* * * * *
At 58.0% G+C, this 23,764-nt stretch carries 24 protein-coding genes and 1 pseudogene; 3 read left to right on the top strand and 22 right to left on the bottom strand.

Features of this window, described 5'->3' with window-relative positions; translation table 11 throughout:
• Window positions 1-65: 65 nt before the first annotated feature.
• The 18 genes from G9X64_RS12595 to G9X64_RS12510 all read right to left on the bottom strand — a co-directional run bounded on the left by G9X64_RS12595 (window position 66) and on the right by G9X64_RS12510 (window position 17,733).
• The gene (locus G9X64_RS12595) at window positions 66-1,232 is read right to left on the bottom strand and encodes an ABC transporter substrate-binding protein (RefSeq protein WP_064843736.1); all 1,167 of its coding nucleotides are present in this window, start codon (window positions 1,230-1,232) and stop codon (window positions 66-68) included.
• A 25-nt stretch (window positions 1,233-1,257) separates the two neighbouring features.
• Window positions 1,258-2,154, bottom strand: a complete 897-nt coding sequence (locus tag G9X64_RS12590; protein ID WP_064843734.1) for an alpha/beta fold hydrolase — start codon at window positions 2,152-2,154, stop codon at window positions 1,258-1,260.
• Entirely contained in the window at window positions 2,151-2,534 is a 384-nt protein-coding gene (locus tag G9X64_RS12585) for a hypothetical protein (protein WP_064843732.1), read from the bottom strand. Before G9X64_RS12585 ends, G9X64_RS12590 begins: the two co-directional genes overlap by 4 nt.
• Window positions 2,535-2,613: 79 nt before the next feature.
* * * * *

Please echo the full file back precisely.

At 58.0% G+C, this 23,764-nt stretch carries 24 protein-coding genes and 1 pseudogene; 3 read left to right on the top strand and 22 right to left on the bottom strand.

Features of this window, described 5'->3' with window-relative positions; translation table 11 throughout:
• Window positions 1-65: 65 nt before the first annotated feature.
• The 18 genes from G9X64_RS12595 to G9X64_RS12510 all read right to left on the bottom strand — a co-directional run bounded on the left by G9X64_RS12595 (window position 66) and on the right by G9X64_RS12510 (window position 17,733).
• The gene (locus G9X64_RS12595) at window positions 66-1,232 is read right to left on the bottom strand and encodes an ABC transporter substrate-binding protein (RefSeq protein WP_064843736.1); all 1,167 of its coding nucleotides are present in this window, start codon (window positions 1,230-1,232) and stop codon (window positions 66-68) included.
• A 25-nt stretch (window positions 1,233-1,257) separates the two neighbouring features.
• Window positions 1,258-2,154, bottom strand: a complete 897-nt coding sequence (locus tag G9X64_RS12590; protein ID WP_064843734.1) for an alpha/beta fold hydrolase — start codon at window positions 2,152-2,154, stop codon at window positions 1,258-1,260.
• Entirely contained in the window at window positions 2,151-2,534 is a 384-nt protein-coding gene (locus tag G9X64_RS12585) for a hypothetical protein (protein WP_064843732.1), read from the bottom strand. Before G9X64_RS12585 ends, G9X64_RS12590 begins: the two co-directional genes overlap by 4 nt.
• Window positions 2,535-2,613: 79 nt before the next feature.